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      Primary Hyperparathyroidism in Pregnancy:Evidence-Based Management :

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          A 10-year prospective study of primary hyperparathyroidism with or without parathyroid surgery.

          In the United States, most patients with primary hyperparathyroidism have few or no symptoms. The need for parathyroidectomy to treat all patients with this disorder has therefore been questioned. We studied the clinical course and development of complications for periods of up to 10 years in 121 patients with primary hyperparathyroidism, 101 (83 percent) of whom were asymptomatic. There were 30 men and 91 women (age range, 20 to 79 years). During the study, 61 patients (50 percent) underwent parathyroidectomy, and 60 patients were followed without surgery. Parathyroidectomy in patients with or without symptoms led to normalization of serum calcium concentrations and a mean (+/-SE) increase in lumbar-spine bone mineral density of 8+/-2 percent after 1 year (P=0.005) and 12+/-3 percent after 10 years (P=0.03). Bone mineral density of the femoral neck increased 6+/-1 percent after 1 year (P=0.002) and 14+/-4 percent after 10 years (P=0.002). Bone mineral density of the radius did not change significantly. The 52 asymptomatic patients who did not undergo surgery had no change in serum calcium concentration, urinary calcium excretion, or bone mineral density. However, 14 of these 52 patients (27 percent) had progression of disease, defined as the development of at least one new indication for parathyroidectomy. All 20 patients with symptoms had kidney stones. None of the 12 who underwent parathyroidectomy had recurrent kidney stones, whereas 6 of the 8 patients who did not undergo surgery did have a recurrence. In patients with primary hyperparathyroidism, parathyroidectomy results in the normalization of biochemical values and increased bone mineral density. Most asymptomatic patients who did not undergo surgery did not have progression of disease, but approximately one quarter of them did have some progression.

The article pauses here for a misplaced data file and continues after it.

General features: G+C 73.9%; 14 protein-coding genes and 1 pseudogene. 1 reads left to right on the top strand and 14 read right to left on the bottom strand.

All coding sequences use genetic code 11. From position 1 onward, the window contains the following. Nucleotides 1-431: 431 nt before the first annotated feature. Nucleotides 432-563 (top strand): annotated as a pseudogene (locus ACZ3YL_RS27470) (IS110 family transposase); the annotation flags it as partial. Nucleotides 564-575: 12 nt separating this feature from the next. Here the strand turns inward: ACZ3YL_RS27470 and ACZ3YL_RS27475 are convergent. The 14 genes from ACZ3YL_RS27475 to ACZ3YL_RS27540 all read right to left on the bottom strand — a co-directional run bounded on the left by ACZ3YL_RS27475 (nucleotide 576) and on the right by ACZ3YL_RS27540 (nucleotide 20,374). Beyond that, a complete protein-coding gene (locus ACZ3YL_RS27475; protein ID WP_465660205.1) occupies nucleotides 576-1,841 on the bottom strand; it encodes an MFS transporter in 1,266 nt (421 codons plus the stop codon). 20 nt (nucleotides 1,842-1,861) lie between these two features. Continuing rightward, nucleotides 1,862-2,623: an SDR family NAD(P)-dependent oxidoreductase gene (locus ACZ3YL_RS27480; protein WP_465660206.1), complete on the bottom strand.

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            Primary hyperparathyroidism. Incidence, morbidity, and potential economic impact in a community.

            We examined the incidence and clinical and economic consequences of primary hyperparathyroidism in residents of Rochester, Minn, from 1965 through 1976; 90 cases were found. From January 1, 1965, to June 31, 1974, the average annual incidence was 7.8 +/- 1.2 (mean +/- S.D.) cases per 100,000 population. However, after the introduction of routine measurement of serum calcium, the average annual incidence rose to 51.1 +/- 9.6 cases per 100,000. Even after availability of routine measurement of serum calcium, the annual incidence of primary hyperparathyroidism among persons 39 years of age or younger remained below 10 cases per 100,000. However, the annual incidence increased sharply in persons 40 or more years of age, reaching 188 cases per 100,000 among women 60 years of age and over and 92 cases per 100,000 among men 60 and over. For the last 1.5 years of the study, the average annual age-adjusted incidence of primary hyperparathyroidism was 27.7 +/- 5.8 per 100,000. The frequency of urolithiasis fell from 51 to 4 per cent (P less than 0.001), and the proportion of cases without symptoms or complications of primary hyperparathyroidism rose from 18 to 51 per cent (P less than 0.005). The median charge in 1977 for diagnosis and treatment of primary hyperparathyroidism was $1700. (N Engl J Med 302:189-193, 1980).
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              1α, 25-Dihydroxyvitamin D3 and 24,25-dihydroxyvitamin D3 in vitro synthesis by human decidua and placenta

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                Author and article information

                Journal
                Obstetrical & Gynecological Survey
                Obstetrical & Gynecological Survey
                Ovid Technologies (Wolters Kluwer Health)
                0029-7828
                2002
                June 2002
                : 57
                : 6
                : 365-376
                Article
                10.1097/00006254-200206000-00022
                © 2002

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